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Friday, Jul 25, 2014
Letters To The Editor

Letters to the editor: A daily 9/11

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A daily 9/11

Over the past week I have been closely following the events in Israel. I have read the many letters in your paper concerning Americans’ views of the war on Israel. It is a given that any conflict can create situations that we, those standing by, consider horrific. It is easy to be judgmental when you’re not fighting for your life. With that being said, how many Americans would be able to cope with their cities being bombed on a daily basis, living next to bomb shelters and losing their beloved family and friends to mortar shells during all hours? We were outraged and shocked after 9/11. That is what goes on daily in Israel.

Yes, the Israel Defense Force is tough, but are our soldiers pussycats? Yes, we see pictures of things that are horrible, but Israel has time and again stated it is more than willing to sit down and have a “meaningful” discussion with Palestinians. However, Hamas announced it is unwilling to cease fire upon Israeli cities. How can we expect a country to exist amidst this terror?

In the past, Israel has demonstrated its willingness for peace by giving up land. Would the United States give up any state to appease another country? The Palestinians have repeatedly demonstrated they do not want peace; they only want “a piece of” Israel. The only way peace will come to the Middle East is through mutual alliances and the recognition that Israel is a state that will never surrender her right to exist. Unless the Palestinians and Hamas can accept Israel as a state and have a good working relationship for the betterment of both peoples, war will continue and Israel will continue to stand and fight for its right to exist.

Carol Roth

San Antonio

No such thing as ‘free’

With his reporting on the PSTA park-and-ride scheme, Tribune staff writer Christopher O’Donnell has perpetuated the notion that if a service originates from the government, it is somehow “free.” According to O’Donnell, PSTA plans to pay the city of St. Petersburg for parking with money from a grant obtained from the state. The state is funded by tax revenues. So “free” parking for PSTA riders will be provided by all Florida taxpayers, whether they’re PSTA mass transit enthusiasts or not. O’Donnell further reminded readers that St. Petersburg city employees already ride PSTA buses “free” at taxpayer expense. A cynic might speculate that all this wonderful “free” stuff is simply part of the overall campaign to promote PSTA and mass transit leading up to the November referendum.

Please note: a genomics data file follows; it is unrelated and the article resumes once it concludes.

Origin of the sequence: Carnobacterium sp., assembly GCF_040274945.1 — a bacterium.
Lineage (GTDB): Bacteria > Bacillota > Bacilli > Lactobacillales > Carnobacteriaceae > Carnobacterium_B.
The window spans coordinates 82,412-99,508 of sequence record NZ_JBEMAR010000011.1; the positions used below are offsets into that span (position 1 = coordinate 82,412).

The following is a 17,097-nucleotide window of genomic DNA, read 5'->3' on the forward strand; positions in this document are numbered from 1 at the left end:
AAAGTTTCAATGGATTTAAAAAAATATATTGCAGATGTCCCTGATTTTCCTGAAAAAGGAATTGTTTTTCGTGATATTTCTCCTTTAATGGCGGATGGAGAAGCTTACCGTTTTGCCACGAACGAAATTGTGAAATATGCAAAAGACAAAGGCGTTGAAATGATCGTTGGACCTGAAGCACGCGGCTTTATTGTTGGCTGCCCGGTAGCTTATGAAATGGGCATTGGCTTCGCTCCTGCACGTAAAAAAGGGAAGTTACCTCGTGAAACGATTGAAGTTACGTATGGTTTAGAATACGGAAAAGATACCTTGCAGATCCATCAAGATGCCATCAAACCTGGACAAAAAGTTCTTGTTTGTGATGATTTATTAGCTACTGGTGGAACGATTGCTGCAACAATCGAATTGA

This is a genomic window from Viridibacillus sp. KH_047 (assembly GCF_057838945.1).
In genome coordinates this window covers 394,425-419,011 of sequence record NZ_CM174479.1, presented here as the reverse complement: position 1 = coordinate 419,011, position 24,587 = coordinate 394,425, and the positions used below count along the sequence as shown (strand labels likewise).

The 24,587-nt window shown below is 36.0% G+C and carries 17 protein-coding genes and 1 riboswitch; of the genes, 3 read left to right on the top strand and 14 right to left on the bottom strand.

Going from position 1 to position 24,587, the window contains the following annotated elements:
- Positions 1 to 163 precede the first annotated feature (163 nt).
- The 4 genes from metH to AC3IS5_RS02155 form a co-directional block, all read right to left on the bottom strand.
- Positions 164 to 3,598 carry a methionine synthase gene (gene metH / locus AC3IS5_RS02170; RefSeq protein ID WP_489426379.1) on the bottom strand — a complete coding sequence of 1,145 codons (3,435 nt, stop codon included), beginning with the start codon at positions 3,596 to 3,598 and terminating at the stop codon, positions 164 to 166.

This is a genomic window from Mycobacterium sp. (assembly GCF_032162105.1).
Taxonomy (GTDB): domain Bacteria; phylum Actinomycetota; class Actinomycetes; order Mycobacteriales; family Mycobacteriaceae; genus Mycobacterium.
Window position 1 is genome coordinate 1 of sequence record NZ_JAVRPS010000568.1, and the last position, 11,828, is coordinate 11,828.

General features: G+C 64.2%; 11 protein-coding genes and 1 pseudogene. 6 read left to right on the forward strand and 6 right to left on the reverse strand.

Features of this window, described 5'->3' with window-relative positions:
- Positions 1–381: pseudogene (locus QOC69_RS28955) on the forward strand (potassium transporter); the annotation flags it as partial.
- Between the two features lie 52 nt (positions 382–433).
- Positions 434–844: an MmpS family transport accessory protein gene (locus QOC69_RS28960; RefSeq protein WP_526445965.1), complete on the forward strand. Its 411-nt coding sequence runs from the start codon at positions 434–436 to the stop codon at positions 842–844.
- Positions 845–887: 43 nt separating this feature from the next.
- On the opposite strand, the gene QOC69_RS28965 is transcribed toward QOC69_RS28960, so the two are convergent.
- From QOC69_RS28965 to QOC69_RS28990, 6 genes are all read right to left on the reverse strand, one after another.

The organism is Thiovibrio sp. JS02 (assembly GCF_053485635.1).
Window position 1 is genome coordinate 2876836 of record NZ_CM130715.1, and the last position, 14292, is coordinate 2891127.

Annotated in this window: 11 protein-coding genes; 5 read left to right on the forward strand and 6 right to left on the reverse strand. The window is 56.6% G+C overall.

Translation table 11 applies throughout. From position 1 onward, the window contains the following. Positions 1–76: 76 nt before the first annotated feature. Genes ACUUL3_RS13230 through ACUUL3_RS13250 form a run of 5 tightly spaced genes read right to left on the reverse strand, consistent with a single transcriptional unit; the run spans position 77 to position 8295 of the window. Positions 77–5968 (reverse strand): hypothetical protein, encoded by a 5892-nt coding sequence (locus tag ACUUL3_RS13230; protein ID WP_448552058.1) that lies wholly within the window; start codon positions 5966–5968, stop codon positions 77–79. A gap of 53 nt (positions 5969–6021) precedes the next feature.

Major cities such as Washington, D.C., Chicago, Boston and New York all have central hubs of industry, commerce, government and culture. These hubs are surrounded by residential neighborhoods, villages and towns. This traditional arrangement, with its predictable daily traffic pattern, supports the efficient utilization of the kind of mass transit solutions that mass transportation Utopians envision. Light rail along I-4, the Veteran’s Expressway and I-75 corridors may be a partial solution to Tampa’s commuter congestion. But the present homogeneous distribution of living, recreation and work space in Pinellas County was evolutionarily determined by the automobile, and this is unlikely to change in the immediate future. On many routes the large PSTA diesel buses are an underutilized, taxpayer-subsidized burden. We don’t need more, and in these economic hard times we can’t afford an expensive social engineering experiment with light rail.

Timothy “Mac” McDonnell

St. Petersburg

‘Bottled lightning’

Anyone who pulls out a gun and kills another human being over texting noises is, in my opinion, a hot-headed, dangerous man. Even though Curtis Reeves must surrender his firearms and wear an ankle monitor while remaining under house arrest until his trial for the shooting death of Chad Oulson, he’s still a danger to society, as well as to himself. The man is like bottled lightning that could go off at any time.

JoAnn Lee Frank

Clearwater

Vote on fireworks

It’s a sad situation when the people we elect to represent us turn a deaf ear when it comes to fireworks. The lobbyists who work for the fireworks dealers — who devised that idiotic form that the buyer signs, stating they are buying fireworks for agricultural use — proves that money buys votes. It’s time we had a referendum. Let the people vote on whether the sale and use of fireworks should be allowed in Florida. The licensed and professional pyrotechnic companies would be exempt from the law.

In my area, the dealers set up their tents three weeks prior to the Fourth of July, so we’ve had to put up with the setting off of fireworks during the day and late into the night for weeks. It’s my understanding that it’s against the law to set off bottle rockets. If that’s true, why are they allowed to sell them?

Dave Serneels

Lutz

Schools’ real problem

Here we go again. The state Department of Education is handing out school grades. It amazes me every year how school superintendents and school administrators (principals) promote how they changed the school reading programs, how they extended the school day and how they changed teachers even to the point of dismissing them to bring up a school grade. It amazes me that these experts never mention the family setting or the demographic areas these schools are in. They never mention the change in students at a school. I am not even an educator, and I know where the problem lies with education. It is time that these superintendents and administrators address the real problems of education.

Agnes Murphy

Valrico

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